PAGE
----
Jason standing outside on UGM's patio on a sunny day

Jason's Story

There was a time in Jason’s life when he didn’t receive much encouragement. Raised in a tumultuous home, Jason experienced abuse from a young age. “It was quite chaotic,” he recalls. “It was an acceptable environment for drinking and doing drugs. What was not accepted was to go get help.”

The child of a residential school survivor, Jason turned to alcohol and theft to help cope with intergenerational trauma. After one stint in prison, he returned home to find his family had disappeared. “My mom got tired of my behaviour and moved up north. I got out of jail and found that the whole house was abandoned. I was devastated.”

On his own, Jason couchsurfed and slept on the street. He eventually followed his family up north, where he had his first son and trial tested a period of sobriety. After a year-long pledge, Jason relapsed. “That was a tough year for me. I was caught in a cycle of pain and suffering.”

For a second time, Jason found himself surrounded by family members who were weary of his behaviour. “They didn’t kick me out. But they let me know they didn’t really like me being around. So one day, I just left.” He made his way to Vancouver’s Downtown Eastside, where his alcohol and drug dependencies determined his life.

Jason standing outside on UGM's patio on a sunny day

His first encounter with Union Gospel Mission came through an unexpected avenue: his kids. In the early 2010s, he followed his ex-girlfriend to one of UGM’s family holiday meals. Her children were part of the Eastsiders Homework Club, and one of Jason’s sons joined too. Jason didn’t know anything at the time about the Men’s Recovery Program, but he knew he needed a change. “I was at that point where it's like, I'm just gonna drink myself to death or I'm gonna go get help. One or the other.”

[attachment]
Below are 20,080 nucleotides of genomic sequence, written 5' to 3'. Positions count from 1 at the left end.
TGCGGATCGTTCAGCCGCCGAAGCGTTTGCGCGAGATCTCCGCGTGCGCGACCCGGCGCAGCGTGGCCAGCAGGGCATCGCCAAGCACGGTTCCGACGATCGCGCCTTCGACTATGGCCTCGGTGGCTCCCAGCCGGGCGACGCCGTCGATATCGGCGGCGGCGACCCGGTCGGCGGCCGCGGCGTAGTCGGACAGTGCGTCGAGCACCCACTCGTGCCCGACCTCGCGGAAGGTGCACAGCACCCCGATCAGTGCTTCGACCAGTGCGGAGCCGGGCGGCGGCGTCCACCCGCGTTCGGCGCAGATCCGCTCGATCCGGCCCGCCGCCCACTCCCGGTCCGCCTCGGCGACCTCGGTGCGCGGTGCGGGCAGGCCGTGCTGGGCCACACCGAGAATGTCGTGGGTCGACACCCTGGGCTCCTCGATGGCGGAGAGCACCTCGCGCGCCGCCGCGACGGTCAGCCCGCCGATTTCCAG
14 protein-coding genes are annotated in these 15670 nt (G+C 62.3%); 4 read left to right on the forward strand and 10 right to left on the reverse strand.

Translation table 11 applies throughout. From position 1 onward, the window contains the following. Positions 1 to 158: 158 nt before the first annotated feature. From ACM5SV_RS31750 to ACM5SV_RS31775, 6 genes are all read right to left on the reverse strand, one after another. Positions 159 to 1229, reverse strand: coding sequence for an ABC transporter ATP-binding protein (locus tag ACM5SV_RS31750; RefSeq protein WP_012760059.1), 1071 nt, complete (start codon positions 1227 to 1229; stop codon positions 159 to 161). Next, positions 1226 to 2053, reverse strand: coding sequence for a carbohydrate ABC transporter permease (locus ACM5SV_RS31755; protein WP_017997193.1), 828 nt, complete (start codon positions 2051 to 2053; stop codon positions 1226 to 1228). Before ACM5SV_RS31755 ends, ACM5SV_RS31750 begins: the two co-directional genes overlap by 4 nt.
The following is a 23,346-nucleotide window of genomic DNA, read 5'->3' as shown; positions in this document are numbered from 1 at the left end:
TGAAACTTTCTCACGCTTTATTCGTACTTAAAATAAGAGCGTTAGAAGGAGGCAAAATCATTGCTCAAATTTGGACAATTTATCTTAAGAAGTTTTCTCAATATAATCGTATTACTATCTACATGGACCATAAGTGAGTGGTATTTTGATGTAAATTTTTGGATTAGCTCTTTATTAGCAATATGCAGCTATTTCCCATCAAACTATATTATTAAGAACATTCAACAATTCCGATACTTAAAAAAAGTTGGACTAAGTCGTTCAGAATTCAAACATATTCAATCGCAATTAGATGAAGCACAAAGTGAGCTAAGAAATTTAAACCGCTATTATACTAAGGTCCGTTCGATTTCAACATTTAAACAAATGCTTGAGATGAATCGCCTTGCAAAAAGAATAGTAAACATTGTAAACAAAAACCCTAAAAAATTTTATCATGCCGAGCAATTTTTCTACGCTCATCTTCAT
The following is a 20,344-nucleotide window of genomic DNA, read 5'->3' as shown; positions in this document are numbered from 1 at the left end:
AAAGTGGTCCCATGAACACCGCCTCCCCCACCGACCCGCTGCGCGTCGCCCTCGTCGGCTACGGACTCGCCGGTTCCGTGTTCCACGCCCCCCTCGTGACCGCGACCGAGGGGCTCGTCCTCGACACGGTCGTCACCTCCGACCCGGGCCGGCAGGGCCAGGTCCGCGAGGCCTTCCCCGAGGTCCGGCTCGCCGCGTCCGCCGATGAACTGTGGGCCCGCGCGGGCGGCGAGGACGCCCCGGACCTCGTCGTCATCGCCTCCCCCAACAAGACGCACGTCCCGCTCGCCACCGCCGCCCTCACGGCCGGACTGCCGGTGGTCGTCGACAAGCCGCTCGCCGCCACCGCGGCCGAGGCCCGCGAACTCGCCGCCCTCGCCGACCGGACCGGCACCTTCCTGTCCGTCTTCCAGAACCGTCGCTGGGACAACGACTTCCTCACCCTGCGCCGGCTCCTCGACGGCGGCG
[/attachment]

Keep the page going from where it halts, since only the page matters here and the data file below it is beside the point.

Jason enrolled in recovery in 2018, but it was a second attempt in 2021 where he really saw a difference. “UGM provided the tools, and I decided to use them. People were there to help—my counsellors poured a lot of their resources into me. They were just phenomenal.” Now in aftercare, Jason lives in UGM supportive housing, and completed his Building Service Worker certification thanks to a tuition grant. He was hired for six months as a Maintenance Intern at UGM, and is working trial shifts for a new job off site.

His journey of transformation has led Jason to some unexpected reconciliation.

“When I was in my addiction, I didn't have anything. Coming back to recovery and sticking to it, I'm slowly starting to see the benefits of having my family look me in the eye. My oldest son actually wants to connect with me now: I talked to him a couple weeks ago, and he called me ‘Dad’ instead of ‘Jason.’ It still kind of floors me that people want me around.”

He’s also come to a deeper understanding of his mother. “My mom went to Catholic boarding school, and it wasn’t very good. Once I heard her story, I started to understand what she was working with when she had me. And I think that's where the true reconciliation between me and her began. I began to forgive her. We have an outstanding relationship now.”

Jason has walked a long road, and he’s sharing his hard-earned learnings with others in recovery. “UGM helped me save my life. It's really rewarding living nearby, because I can come in and pass on what they gave me to somebody who’s still suffering. I can carry the message of hope.”

Every day, men like Jason make the choice to enter recovery and change their lives. Will you give others that same opportunity to overcome addiction this winter?